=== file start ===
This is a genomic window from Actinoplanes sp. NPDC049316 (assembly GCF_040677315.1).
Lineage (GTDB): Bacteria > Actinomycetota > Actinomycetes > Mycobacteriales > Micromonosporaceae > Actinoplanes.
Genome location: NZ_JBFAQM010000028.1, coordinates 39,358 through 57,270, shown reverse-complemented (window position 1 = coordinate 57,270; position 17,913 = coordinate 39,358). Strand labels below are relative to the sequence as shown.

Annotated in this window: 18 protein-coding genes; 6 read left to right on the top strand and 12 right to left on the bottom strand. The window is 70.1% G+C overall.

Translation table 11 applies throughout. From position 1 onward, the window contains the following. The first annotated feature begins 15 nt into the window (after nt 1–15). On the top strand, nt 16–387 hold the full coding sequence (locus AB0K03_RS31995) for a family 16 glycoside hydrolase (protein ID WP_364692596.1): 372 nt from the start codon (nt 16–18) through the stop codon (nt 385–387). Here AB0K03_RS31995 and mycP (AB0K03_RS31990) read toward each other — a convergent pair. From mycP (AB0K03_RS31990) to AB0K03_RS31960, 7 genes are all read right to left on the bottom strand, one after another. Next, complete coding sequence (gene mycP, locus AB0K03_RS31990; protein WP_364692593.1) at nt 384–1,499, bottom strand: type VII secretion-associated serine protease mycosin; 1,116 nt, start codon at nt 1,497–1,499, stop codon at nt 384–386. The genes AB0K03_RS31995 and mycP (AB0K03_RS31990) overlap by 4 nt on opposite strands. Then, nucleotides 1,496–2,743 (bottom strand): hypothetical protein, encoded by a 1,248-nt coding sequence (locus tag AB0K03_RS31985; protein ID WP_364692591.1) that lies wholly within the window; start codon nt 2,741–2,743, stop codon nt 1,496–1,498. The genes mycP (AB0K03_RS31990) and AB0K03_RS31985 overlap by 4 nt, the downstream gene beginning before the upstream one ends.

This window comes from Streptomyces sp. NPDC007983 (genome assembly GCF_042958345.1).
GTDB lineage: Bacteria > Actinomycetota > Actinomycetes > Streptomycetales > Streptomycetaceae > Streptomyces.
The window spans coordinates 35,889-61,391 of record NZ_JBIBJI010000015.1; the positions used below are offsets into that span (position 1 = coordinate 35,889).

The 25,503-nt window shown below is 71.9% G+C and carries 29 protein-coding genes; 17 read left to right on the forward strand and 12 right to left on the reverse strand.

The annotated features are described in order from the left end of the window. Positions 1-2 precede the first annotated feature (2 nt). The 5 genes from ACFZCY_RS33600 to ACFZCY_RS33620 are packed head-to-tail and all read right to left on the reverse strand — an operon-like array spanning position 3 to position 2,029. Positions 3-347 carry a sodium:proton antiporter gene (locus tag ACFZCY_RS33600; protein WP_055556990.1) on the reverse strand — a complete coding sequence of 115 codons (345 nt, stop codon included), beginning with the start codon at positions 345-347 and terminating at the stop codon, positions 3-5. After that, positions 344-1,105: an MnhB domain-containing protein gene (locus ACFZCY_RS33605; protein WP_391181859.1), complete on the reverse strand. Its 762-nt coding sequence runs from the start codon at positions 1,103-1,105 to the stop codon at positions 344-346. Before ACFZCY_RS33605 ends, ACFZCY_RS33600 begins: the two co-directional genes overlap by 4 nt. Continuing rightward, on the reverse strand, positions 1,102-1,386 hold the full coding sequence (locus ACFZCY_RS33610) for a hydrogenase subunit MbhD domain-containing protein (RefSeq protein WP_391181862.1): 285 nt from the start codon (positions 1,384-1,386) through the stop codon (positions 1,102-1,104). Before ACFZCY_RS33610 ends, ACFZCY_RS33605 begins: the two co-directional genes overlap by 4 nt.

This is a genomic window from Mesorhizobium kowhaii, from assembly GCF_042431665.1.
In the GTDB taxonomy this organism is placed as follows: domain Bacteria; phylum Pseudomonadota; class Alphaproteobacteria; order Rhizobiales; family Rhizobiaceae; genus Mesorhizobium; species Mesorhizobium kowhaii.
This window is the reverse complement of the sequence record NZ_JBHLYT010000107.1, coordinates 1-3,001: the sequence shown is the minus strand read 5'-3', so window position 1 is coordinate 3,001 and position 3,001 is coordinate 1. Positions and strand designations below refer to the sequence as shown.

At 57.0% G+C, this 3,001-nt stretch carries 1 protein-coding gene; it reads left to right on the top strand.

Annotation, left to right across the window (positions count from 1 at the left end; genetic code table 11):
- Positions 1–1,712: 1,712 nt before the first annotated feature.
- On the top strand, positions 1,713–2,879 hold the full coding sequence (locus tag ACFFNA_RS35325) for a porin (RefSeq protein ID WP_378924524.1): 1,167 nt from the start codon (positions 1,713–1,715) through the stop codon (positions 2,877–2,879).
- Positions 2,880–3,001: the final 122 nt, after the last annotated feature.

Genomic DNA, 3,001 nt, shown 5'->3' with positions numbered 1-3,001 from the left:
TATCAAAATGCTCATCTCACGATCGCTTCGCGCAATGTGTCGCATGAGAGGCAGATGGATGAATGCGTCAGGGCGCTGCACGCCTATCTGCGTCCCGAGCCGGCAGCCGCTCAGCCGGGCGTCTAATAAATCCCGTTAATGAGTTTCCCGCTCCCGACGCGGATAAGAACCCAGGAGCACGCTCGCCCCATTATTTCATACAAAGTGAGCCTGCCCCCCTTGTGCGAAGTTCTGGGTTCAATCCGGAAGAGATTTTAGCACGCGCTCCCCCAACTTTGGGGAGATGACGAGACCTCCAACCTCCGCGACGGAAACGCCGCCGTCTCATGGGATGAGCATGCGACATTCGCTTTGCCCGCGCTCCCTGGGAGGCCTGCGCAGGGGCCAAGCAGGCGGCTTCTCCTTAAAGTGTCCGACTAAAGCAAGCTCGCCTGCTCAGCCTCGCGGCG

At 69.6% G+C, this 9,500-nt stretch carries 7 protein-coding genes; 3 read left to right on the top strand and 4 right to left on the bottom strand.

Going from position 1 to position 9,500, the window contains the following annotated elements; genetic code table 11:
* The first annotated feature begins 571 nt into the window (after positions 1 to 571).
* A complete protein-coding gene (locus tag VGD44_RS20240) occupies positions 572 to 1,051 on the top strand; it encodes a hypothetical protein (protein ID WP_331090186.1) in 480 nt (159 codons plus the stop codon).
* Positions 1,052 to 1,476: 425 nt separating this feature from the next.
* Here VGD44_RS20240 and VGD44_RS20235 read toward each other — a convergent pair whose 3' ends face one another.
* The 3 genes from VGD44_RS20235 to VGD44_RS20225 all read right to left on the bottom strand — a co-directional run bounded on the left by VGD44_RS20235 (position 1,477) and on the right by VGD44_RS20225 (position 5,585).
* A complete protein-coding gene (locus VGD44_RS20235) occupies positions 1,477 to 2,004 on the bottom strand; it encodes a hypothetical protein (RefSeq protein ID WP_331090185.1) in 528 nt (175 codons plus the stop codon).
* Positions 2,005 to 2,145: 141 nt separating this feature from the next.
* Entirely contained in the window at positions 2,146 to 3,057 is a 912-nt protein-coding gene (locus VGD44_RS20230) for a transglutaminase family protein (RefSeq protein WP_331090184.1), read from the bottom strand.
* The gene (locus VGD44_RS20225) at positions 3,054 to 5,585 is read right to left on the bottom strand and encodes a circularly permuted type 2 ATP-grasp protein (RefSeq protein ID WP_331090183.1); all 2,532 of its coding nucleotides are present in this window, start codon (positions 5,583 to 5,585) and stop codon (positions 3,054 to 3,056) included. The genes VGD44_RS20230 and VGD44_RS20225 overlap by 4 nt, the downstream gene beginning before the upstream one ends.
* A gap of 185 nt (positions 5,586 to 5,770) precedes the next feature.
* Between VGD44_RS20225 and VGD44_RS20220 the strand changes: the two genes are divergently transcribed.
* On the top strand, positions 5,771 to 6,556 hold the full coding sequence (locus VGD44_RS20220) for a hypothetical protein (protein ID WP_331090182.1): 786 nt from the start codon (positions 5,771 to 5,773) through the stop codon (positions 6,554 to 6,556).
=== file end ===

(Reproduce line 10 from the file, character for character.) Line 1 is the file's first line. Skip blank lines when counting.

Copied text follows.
The annotated features are described in order from the left end of the window. Positions 1-2 precede the first annotated feature (2 nt). The 5 genes from ACFZCY_RS33600 to ACFZCY_RS33620 are packed head-to-tail and all read right to left on the reverse strand — an operon-like array spanning position 3 to position 2,029. Positions 3-347 carry a sodium:proton antiporter gene (locus tag ACFZCY_RS33600; protein WP_055556990.1) on the reverse strand — a complete coding sequence of 115 codons (345 nt, stop codon included), beginning with the start codon at positions 345-347 and terminating at the stop codon, positions 3-5. After that, positions 344-1,105: an MnhB domain-containing protein gene (locus ACFZCY_RS33605; protein WP_391181859.1), complete on the reverse strand. Its 762-nt coding sequence runs from the start codon at positions 1,103-1,105 to the stop codon at positions 344-346. Before ACFZCY_RS33605 ends, ACFZCY_RS33600 begins: the two co-directional genes overlap by 4 nt. Continuing rightward, on the reverse strand, positions 1,102-1,386 hold the full coding sequence (locus ACFZCY_RS33610) for a hydrogenase subunit MbhD domain-containing protein (RefSeq protein WP_391181862.1): 285 nt from the start codon (positions 1,384-1,386) through the stop codon (positions 1,102-1,104). Before ACFZCY_RS33610 ends, ACFZCY_RS33605 begins: the two co-directional genes overlap by 4 nt.